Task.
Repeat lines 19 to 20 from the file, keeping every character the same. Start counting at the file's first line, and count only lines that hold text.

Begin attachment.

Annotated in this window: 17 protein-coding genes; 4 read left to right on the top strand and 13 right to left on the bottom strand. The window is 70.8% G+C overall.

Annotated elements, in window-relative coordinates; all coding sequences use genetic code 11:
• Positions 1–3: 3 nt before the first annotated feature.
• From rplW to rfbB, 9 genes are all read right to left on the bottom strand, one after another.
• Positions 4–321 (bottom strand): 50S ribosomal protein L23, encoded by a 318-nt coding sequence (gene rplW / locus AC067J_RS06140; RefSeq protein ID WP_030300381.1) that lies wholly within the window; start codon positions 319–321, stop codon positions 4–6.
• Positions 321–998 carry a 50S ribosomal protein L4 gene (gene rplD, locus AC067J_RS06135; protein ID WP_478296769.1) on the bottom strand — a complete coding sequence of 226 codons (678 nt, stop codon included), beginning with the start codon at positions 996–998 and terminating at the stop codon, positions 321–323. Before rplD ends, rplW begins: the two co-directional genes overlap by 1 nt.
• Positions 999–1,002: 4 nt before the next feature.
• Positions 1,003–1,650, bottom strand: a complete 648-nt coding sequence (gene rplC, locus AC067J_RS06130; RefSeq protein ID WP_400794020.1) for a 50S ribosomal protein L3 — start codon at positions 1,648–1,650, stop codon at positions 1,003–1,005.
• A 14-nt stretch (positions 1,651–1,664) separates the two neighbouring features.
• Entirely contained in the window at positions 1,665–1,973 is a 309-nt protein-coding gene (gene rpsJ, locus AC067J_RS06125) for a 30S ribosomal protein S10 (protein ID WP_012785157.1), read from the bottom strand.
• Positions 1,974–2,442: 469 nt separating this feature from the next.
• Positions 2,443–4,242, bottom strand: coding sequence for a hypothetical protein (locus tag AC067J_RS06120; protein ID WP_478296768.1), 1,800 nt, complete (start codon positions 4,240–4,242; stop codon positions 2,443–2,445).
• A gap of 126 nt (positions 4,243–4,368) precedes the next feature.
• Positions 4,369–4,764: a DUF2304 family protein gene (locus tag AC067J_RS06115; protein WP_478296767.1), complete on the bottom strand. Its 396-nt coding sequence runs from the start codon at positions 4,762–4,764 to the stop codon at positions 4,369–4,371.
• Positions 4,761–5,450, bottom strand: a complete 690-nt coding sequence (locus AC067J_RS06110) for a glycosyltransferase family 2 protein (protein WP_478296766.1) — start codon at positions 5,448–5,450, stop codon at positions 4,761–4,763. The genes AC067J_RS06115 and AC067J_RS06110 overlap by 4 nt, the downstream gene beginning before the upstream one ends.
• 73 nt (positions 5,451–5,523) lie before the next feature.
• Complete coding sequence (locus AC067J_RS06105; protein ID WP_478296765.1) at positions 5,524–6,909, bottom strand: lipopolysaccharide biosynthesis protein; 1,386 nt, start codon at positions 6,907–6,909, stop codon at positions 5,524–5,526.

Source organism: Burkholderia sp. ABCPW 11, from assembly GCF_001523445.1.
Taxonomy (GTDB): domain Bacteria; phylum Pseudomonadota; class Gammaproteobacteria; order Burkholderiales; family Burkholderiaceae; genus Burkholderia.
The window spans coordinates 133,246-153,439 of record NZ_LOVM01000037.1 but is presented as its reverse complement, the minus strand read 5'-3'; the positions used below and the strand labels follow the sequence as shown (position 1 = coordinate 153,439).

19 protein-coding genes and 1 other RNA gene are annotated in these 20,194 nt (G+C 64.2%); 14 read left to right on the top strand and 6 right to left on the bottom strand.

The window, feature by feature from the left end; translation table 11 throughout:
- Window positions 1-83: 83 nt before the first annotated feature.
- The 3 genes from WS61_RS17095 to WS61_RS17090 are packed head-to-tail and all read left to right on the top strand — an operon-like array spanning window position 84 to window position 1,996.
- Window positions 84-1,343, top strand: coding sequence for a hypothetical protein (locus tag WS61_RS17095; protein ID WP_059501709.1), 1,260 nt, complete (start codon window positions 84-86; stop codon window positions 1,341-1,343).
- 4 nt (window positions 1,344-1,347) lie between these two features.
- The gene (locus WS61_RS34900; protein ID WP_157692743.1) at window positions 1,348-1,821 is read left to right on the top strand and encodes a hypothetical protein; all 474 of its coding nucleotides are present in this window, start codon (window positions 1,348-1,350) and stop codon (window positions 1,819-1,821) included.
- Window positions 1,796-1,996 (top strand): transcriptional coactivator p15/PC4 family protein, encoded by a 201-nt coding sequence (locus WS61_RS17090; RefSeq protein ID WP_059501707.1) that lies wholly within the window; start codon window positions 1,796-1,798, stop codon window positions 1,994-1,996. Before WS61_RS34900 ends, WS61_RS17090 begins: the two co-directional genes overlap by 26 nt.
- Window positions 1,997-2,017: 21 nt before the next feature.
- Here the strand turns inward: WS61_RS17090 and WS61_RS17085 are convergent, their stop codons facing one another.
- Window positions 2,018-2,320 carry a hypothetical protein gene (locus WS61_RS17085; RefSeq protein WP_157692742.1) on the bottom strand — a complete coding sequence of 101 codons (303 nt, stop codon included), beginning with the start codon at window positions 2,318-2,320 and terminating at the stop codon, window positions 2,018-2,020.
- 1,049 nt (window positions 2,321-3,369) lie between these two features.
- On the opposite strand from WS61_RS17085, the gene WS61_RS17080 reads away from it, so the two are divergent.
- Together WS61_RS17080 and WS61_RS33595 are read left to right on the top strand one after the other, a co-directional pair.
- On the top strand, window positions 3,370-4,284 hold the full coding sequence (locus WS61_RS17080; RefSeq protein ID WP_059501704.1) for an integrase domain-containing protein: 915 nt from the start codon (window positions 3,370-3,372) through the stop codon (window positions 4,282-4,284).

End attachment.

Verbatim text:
Taxonomy (GTDB): domain Bacteria; phylum Pseudomonadota; class Gammaproteobacteria; order Burkholderiales; family Burkholderiaceae; genus Burkholderia.
The window spans coordinates 133,246-153,439 of record NZ_LOVM01000037.1 but is presented as its reverse complement, the minus strand read 5'-3'; the positions used below and the strand labels follow the sequence as shown (position 1 = coordinate 153,439).